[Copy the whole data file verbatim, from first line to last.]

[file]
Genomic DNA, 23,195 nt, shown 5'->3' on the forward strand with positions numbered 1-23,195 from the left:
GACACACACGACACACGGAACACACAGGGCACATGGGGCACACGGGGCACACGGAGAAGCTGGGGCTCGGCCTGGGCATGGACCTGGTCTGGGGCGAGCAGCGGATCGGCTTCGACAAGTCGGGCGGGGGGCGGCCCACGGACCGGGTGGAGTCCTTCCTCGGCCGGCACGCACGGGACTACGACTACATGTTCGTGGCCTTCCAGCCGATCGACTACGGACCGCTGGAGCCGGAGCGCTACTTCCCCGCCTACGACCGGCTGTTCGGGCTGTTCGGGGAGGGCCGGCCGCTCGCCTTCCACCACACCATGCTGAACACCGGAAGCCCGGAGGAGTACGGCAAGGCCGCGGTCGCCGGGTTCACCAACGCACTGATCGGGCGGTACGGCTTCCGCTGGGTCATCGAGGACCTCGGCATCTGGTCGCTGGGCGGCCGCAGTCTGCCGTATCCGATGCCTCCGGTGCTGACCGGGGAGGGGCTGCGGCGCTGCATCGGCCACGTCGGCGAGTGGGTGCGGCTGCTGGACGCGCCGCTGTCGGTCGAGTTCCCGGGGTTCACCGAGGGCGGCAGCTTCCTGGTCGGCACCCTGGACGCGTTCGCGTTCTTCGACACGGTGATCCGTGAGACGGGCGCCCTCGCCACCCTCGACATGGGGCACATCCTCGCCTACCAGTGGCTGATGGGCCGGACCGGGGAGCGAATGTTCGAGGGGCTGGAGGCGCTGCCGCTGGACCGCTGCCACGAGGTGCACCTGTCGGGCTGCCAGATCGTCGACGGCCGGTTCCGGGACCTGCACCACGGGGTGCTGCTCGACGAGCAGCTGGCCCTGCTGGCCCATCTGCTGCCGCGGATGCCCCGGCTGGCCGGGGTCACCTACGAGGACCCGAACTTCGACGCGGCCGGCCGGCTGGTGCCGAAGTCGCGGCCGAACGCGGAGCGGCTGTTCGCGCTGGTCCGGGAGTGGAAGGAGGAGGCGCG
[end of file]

Genomic DNA, 23,195 nt, shown 5'->3' on the forward strand with positions numbered 1-23,195 from the left:
GACACACACGACACACGGAACACACAGGGCACATGGGGCACACGGGGCACACGGAGAAGCTGGGGCTCGGCCTGGGCATGGACCTGGTCTGGGGCGAGCAGCGGATCGGCTTCGACAAGTCGGGCGGGGGGCGGCCCACGGACCGGGTGGAGTCCTTCCTCGGCCGGCACGCACGGGACTACGACTACATGTTCGTGGCCTTCCAGCCGATCGACTACGGACCGCTGGAGCCGGAGCGCTACTTCCCCGCCTACGACCGGCTGTTCGGGCTGTTCGGGGAGGGCCGGCCGCTCGCCTTCCACCACACCATGCTGAACACCGGAAGCCCGGAGGAGTACGGCAAGGCCGCGGTCGCCGGGTTCACCAACGCACTGATCGGGCGGTACGGCTTCCGCTGGGTCATCGAGGACCTCGGCATCTGGTCGCTGGGCGGCCGCAGTCTGCCGTATCCGATGCCTCCGGTGCTGACCGGGGAGGGGCTGCGGCGCTGCATCGGCCACGTCGGCGAGTGGGTGCGGCTGCTGGACGCGCCGCTGTCGGTCGAGTTCCCGGGGTTCACCGAGGGCGGCAGCTTCCTGGTCGGCACCCTGGACGCGTTCGCGTTCTTCGACACGGTGATCCGTGAGACGGGCGCCCTCGCCACCCTCGACATGGGGCACATCCTCGCCTACCAGTGGCTGATGGGCCGGACCGGGGAGCGAATGTTCGAGGGGCTGGAGGCGCTGCCGCTGGACCGCTGCCACGAGGTGCACCTGTCGGGCTGCCAGATCGTCGACGGCCGGTTCCGGGACCTGCACCACGGGGTGCTGCTCGACGAGCAGCTGGCCCTGCTGGCCCATCTGCTGCCGCGGATGCCCCGGCTGGCCGGGGTCACCTACGAGGACCCGAACTTCGACGCGGCCGGCCGGCTGGTGCCGAAGTCGCGGCCGAACGCGGAGCGGCTGTTCGCGCTGGTCCGGGAGTGGAAGGAGGAGGCGCG